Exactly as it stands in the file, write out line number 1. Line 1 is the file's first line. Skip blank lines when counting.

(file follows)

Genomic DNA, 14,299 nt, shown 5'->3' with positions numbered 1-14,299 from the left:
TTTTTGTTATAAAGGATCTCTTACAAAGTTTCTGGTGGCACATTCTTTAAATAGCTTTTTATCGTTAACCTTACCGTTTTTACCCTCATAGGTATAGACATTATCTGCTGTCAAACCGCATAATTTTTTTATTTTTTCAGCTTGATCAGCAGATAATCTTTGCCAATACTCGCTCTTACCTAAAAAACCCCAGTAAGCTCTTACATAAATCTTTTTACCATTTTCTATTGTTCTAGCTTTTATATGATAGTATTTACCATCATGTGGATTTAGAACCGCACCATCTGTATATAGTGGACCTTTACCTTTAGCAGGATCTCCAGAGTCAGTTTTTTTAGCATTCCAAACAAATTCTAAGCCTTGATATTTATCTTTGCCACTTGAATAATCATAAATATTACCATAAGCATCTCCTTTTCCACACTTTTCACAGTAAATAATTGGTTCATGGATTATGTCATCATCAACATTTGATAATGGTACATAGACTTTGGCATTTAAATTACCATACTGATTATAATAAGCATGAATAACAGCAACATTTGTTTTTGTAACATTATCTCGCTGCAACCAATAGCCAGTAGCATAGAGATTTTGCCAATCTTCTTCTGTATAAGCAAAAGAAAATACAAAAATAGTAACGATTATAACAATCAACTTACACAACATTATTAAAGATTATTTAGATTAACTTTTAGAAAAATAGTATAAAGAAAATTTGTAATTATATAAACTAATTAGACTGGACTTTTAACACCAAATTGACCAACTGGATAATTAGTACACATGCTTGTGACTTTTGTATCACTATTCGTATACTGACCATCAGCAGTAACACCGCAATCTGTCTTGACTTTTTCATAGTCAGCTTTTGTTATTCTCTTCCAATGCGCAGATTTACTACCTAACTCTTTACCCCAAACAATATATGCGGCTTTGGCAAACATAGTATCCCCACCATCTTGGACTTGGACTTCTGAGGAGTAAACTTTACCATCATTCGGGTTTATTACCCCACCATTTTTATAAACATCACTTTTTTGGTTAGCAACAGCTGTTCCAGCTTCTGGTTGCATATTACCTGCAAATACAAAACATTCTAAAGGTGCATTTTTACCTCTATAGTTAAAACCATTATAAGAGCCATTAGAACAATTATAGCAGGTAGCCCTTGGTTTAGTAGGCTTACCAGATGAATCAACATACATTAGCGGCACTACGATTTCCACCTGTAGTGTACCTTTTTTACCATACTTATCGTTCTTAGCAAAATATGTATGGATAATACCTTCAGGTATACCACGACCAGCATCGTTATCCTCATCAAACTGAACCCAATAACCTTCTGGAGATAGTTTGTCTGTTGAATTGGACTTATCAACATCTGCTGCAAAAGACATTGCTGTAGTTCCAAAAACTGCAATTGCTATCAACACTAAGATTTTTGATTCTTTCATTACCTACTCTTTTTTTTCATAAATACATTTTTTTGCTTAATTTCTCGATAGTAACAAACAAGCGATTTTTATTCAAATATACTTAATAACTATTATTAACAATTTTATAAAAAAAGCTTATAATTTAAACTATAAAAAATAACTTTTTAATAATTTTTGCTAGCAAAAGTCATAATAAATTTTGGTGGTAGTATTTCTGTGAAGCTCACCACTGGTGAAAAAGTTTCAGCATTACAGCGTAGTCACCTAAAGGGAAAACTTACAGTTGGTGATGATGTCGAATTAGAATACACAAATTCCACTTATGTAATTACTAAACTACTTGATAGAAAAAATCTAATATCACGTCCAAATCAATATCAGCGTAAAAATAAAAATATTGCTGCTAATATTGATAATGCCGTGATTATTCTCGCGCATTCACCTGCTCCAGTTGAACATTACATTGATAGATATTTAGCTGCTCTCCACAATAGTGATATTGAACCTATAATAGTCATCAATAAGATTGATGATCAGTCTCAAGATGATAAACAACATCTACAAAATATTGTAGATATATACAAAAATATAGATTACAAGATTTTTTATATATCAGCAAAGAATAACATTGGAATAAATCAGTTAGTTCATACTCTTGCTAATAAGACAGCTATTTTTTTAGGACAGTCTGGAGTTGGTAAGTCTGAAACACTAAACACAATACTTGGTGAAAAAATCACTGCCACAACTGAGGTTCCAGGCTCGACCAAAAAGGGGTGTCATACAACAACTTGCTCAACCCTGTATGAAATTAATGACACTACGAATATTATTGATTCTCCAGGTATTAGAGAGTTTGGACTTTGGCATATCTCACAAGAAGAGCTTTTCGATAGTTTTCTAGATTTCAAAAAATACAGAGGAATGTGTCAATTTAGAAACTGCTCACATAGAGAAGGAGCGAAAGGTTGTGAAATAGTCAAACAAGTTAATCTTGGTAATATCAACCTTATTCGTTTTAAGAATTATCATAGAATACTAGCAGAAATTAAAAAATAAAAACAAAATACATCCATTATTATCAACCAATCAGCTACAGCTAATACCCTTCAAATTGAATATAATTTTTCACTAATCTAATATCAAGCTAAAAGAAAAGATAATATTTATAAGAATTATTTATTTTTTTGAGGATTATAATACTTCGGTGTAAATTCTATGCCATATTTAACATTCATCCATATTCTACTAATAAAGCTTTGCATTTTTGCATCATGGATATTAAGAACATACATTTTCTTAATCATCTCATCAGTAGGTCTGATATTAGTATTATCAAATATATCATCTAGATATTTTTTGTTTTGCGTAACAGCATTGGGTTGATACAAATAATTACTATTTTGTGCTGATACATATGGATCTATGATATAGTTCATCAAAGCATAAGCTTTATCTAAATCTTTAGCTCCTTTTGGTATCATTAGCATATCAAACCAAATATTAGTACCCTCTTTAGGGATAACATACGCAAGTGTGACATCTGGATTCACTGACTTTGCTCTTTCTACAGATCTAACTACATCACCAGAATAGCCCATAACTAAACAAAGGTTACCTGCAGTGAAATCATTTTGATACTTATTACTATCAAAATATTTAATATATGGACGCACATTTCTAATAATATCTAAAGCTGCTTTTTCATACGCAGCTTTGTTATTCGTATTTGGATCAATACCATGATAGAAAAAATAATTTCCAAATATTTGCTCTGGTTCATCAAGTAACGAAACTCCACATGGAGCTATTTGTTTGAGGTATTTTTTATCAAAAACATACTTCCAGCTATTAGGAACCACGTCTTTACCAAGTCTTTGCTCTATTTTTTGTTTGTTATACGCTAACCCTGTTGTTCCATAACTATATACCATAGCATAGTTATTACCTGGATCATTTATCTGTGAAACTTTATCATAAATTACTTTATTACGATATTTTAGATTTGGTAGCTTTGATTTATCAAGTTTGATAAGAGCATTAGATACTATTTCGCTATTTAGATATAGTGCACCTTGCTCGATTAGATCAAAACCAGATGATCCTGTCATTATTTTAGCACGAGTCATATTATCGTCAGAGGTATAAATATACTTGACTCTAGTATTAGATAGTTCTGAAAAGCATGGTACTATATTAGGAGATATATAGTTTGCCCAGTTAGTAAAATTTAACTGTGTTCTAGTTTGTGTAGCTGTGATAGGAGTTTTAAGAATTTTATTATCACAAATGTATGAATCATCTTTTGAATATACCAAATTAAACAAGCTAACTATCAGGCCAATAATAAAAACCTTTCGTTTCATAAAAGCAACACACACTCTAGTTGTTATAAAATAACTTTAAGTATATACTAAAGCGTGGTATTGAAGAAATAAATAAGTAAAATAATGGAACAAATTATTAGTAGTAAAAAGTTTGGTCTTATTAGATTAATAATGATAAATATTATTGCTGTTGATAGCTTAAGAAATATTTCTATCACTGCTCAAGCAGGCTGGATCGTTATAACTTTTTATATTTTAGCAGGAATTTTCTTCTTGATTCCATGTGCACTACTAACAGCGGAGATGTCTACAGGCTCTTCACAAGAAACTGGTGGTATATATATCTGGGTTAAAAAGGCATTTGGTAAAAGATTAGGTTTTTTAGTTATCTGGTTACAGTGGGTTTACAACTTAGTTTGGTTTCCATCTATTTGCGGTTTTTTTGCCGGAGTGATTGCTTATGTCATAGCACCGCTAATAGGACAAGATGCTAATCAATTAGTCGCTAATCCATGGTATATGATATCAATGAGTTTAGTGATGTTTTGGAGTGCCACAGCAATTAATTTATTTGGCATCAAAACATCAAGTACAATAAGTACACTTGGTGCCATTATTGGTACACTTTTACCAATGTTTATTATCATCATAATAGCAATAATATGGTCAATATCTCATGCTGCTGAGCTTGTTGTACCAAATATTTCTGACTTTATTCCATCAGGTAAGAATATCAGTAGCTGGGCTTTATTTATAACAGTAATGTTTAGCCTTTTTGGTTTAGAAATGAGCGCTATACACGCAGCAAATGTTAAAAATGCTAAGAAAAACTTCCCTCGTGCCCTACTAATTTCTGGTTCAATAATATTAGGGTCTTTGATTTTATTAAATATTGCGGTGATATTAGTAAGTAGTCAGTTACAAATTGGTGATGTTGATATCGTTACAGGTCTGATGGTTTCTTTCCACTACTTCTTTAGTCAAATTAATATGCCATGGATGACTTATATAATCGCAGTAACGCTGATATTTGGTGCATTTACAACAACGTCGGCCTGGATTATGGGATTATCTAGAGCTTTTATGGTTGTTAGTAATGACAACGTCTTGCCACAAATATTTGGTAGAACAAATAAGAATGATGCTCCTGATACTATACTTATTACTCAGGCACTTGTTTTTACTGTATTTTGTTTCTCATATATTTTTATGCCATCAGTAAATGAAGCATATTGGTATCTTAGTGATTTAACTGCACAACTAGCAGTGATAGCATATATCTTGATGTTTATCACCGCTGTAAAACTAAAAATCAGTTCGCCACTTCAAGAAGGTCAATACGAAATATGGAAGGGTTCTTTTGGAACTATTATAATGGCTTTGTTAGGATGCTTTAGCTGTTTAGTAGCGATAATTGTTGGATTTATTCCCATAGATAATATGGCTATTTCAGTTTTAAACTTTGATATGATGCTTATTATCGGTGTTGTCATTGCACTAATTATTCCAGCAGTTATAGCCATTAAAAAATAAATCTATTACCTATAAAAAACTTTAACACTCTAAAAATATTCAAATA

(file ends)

Genomic DNA, 14,299 nt, shown 5'->3' with positions numbered 1-14,299 from the left: